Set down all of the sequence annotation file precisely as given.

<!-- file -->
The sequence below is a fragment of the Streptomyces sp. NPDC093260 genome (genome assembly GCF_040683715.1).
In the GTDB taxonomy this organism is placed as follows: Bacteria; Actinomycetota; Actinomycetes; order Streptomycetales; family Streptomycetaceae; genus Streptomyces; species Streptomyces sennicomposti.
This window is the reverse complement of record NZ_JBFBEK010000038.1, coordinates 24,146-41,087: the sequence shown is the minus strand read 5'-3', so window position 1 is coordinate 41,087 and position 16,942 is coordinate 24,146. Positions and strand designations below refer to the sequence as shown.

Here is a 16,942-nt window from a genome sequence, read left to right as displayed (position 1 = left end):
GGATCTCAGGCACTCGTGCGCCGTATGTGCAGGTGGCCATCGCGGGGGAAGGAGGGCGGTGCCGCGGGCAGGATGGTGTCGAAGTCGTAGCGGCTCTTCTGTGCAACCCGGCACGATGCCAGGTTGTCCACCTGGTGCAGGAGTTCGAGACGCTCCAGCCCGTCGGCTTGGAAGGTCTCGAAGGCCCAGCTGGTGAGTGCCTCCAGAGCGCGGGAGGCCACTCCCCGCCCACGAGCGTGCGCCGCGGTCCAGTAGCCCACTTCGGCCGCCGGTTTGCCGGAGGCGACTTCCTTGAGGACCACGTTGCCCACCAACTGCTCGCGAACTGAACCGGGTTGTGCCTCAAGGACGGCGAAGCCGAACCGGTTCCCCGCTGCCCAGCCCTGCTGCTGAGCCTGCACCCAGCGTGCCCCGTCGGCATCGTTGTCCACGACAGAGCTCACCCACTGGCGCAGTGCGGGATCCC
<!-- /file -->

The sequence below is a fragment of the Streptomyces sp. NPDC093260 genome (genome assembly GCF_040683715.1).
In the GTDB taxonomy this organism is placed as follows: Bacteria; Actinomycetota; Actinomycetes; order Streptomycetales; family Streptomycetaceae; genus Streptomyces; species Streptomyces sennicomposti.
This window is the reverse complement of record NZ_JBFBEK010000038.1, coordinates 24,146-41,087: the sequence shown is the minus strand read 5'-3', so window position 1 is coordinate 41,087 and position 16,942 is coordinate 24,146. Positions and strand designations below refer to the sequence as shown.

Here is a 16,942-nt window from a genome sequence, read left to right as displayed (position 1 = left end):
GGATCTCAGGCACTCGTGCGCCGTATGTGCAGGTGGCCATCGCGGGGGAAGGAGGGCGGTGCCGCGGGCAGGATGGTGTCGAAGTCGTAGCGGCTCTTCTGTGCAACCCGGCACGATGCCAGGTTGTCCACCTGGTGCAGGAGTTCGAGACGCTCCAGCCCGTCGGCTTGGAAGGTCTCGAAGGCCCAGCTGGTGAGTGCCTCCAGAGCGCGGGAGGCCACTCCCCGCCCACGAGCGTGCGCCGCGGTCCAGTAGCCCACTTCGGCCGCCGGTTTGCCGGAGGCGACTTCCTTGAGGACCACGTTGCCCACCAACTGCTCGCGAACTGAACCGGGTTGTGCCTCAAGGACGGCGAAGCCGAACCGGTTCCCCGCTGCCCAGCCCTGCTGCTGAGCCTGCACCCAGCGTGCCCCGTCGGCATCGTTGTCCACGACAGAGCTCACCCACTGGCGCAGTGCGGGATCCC